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Critical analysis and reasoning skills (CARS) practice questions

Video transcript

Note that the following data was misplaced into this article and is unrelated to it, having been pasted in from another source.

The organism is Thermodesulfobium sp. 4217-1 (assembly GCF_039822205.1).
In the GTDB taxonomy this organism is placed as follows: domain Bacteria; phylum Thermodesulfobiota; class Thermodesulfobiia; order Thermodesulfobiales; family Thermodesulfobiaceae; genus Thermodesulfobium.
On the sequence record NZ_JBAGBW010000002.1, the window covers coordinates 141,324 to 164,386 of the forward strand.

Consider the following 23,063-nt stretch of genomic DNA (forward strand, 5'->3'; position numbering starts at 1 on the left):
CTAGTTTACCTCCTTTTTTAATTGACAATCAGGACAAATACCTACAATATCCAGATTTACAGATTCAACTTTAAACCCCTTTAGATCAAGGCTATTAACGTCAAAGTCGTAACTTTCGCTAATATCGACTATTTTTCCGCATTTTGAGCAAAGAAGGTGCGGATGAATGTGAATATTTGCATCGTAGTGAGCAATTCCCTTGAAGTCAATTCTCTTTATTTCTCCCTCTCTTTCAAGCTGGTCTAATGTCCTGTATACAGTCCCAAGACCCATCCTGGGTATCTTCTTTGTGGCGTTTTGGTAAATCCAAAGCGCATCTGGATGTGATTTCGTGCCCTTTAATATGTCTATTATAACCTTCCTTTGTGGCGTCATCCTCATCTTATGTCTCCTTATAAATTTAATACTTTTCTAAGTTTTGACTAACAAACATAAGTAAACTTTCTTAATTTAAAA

the purpose of this video is to help you understand the reasoning beyond the text questions a bit better these are one of the three main categories of questions on the critical analysis and reasoning skills section of the MCAT these questions should be the easiest to spot because you'll be given something new to think about as part of the question like a new situation or a new piece of information or new examples there are two main types of reasoning beyond the text questions one type asks you to apply the concepts in the passage to brand new situations the other asks you to integrate a new piece of information with the information that was given to you in the passage to see how that new information would affect the overall interpretation let's start with the first type of question which asks you to apply the passage concepts to new situations here is an example someone who agreed with President Wilson's explanation of the need for a general Association of nations would be most likely to also approve of which of the following hypothetical options the question stem starts by referring to someone as a way of introducing a new person who was not mentioned in the passage when the question introduces a new person or context this is a clue that this will be a reasoning beyond the text question the question also says you're being asked to think about hypothetical options hypothetical means that something exists as a possibility but that it may or may not be true in reality this phrase is another clue that you're being asked to go beyond what the text says you might also be asked to consider new possibilities alternatives options or proposals to answer this particular question you need to focus your attention on what you believe the key parts of President Wilson's explanation are and then look for an answer that preserves the role for those key parts when you get a question like this go through each of the options and figure out which new example or option best fits the ideas stated in the passage other questions of this type may just give you a new set of scenarios to consider and ask you which is most consistent with a point made by the author here are some examples of questions of this type which new example is most consistent with the author's definition of art which new situation best captures the relationship between cats and their owners as described in the text which of these proposed policies would you expect to be the most successful based in the author's argument another way that a question can ask you to go beyond the text is by giving you new information to consider this could be a fact that was not mentioned in the passage or new information that came to light after the passage was written let's take a look at an example of this type of question which asks you to integrate new information if it were known that Neanderthals and Homo sapiens coexisted but they lived in geographic isolation from one another how would this affect the conclusions reached by the author this question starts with the word if which is a signal that you'll be asked to consider a new condition other questions might start with similar words like suppose or assume or imagine or they might start with what if in each case these words are generally used to give you new information that was not mentioned in the passage once you read the new information you'll need to assess how that information might affect the arguments made in the passage many of these questions are asking you to think about whether the new information is consistent or inconsistent with the reasoning in the passage does the new information provide additional support for the author's argument or does it conflict with evidence that is cited in the text or does it contradict a conclusion that the author beached does it require you to refine or specify part of the argument made by the author for these questions it's especially important to remember that the right answer will be one that can be justified by considering something in the passage always remember to answer using only the information provided in the passage in question and not based on outside information that you may have about the topic you should also be sure to avoid using your own personal opinion here are some other examples of these types of questions imagine that humans had no thumbs how would this affect the author's argument which of the following newly-discovered pieces of evidence would go against the theory developed in the passage suppose a new species was found that could live underwater without light what impact would that have on the definition of life proposed by the author the basic concept that the mcat wants students to understand is that the inferences and conclusions that are supported by the passages are all subject to change and need to be adjusted as new information bubbles up this is an important skill because doctors need to continually update their understanding of diseases and treatments as they get new information to better understand these types of questions be sure to try some practice items and check out the other videos in this section